Deer can be seemingly adorable and gentle. Still, the truth is that these animals are responsible for around 1.5 million traffic accidents and more than one billion dollars in damages to vehicles each year. Deer vs. car accidents always increase from October-December as they are more active. With the addition of Thanksgiving travel, it’s important to be aware of the danger deer pose and to drive defensively. Over 55 million people are expected to be traveling away from home on Thursday making it the 2nd busiest travel day since 2000 according to AAA.
The Insurance Institute for Highway Safety has stated that deer-related road accidents result in roughly 200 fatalities and 10,000 serious injuries annually.
How to Avoid Striking a Deer on the Road
Here are a few tips on how to prevent striking a deer on the road.
- Check the season.
Deer are more active during the fall, which is why more deer-related auto accidents occur from October to December than the rest of the year.
- Understand herd mentality.
Deer travel in groups, so if you see one, look out for more that may be close by.
- Watch for deer crossing signs.
If you are driving in deer country, you are likely to see Deer Crossing warning signs. Some of these signs include a sensor that flashes a beacon when deer movement is detected. Pay attention and slow down when you see these signs. If you are driving on a road with several lanes and little traffic, stay on the inner lane to avoid hitting grazing deer.
- Drive carefully.
Drive within the speed limit. The slower you go, the more time you will have to see and react to a crossing deer.
- Stay alert at all times, especially at dusk and dawn.
Most crashes happen an hour after sunset. Dawn and dusk are also the times when roads are damp or wet. Poor visibility and poor road conditions mean you need more time to stop your vehicle. Animals tend to be more active at night, so stay alert and be extra cautious. Switch to high beams if there are no other vehicles present so you can easily spot wildlife.
- Buckle up.
Seatbelts won’t stop a collision, but they can prevent injuries and even save your life in the event of an accident.
- Avoid distractions.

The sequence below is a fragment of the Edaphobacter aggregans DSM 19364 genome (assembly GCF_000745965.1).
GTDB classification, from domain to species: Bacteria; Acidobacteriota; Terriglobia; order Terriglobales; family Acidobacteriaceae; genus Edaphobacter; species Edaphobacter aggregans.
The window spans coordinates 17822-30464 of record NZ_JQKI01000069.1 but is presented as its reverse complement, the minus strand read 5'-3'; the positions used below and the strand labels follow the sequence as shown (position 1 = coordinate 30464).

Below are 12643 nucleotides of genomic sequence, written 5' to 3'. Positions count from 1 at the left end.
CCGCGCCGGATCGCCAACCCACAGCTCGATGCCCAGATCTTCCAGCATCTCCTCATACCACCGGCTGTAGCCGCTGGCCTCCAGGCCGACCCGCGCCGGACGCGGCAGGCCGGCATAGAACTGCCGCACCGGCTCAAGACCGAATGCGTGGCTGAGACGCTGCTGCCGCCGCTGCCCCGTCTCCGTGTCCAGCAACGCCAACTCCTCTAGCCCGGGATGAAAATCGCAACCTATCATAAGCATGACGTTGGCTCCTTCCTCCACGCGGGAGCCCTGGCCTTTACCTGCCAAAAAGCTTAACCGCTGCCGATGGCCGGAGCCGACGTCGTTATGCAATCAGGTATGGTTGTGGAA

Your best defense against a crash is to stay focused while driving. Do not text or talk on the phone. Keep your eyes on the road and avoid distractions from other passengers.
What You Should Do If You See a Deer on the Road
If you spot a deer, slow down, switch to low beams, and scan the roadside for other shiny eyes. Do not flash your high-beam headlights or honk your horn as these could cause deer to freeze.
If a deer freezes in front of your car, hit the brakes and stay in your lane. Grip the steering wheel firmly, so you do not swerve carelessly around the animal.
If the road is slippery and you do not have an anti-lock brake system (ABS), let go of the brake and steer in the direction of the skid. Once you have control of the vehicle, try to brake again.
What To Do After a Crash
- If you hit a deer, stay calm.
- Call emergency services immediately if someone is injured or if the deer is blocking traffic.
- Try to move your vehicle to the shoulder of the road and turn on your hazard lights to alert other drivers.
- Check your car for leaking fluid, damaged lights, or loose parts. Call a tow truck if you are unable to move your vehicle.
- Report the accident to local or state police and take pictures of the scene as well as damage to your vehicle for insurance purposes.
Deer-Related Auto Accidents Can Be Costly
According to the National Highway Traffic Safety Administration (NHTSA), deer-related auto accidents cost more than $3 billion nationwide. If you hit a deer on the road, expect to pay around $3,000 in damages.
Check your coverage. If your policy only has collision or liability coverage, your insurance provider will not cover damages to your vehicle resulting from hitting a deer. Ask your agent how to add comprehensive coverage to your policy to make sure that your car is covered. When filing a claim for a deer-related accident, you still need to pay a deductible even if you have comprehensive coverage.
Our Lansing auto accident attorneys at The Clark Law Office are experts at dealing with Michigan car accidents, including deer-vehicle collisions. If you have been involved in a deer-related auto accident, we can help ensure that you receive the appropriate compensation in accordance with Michigan law.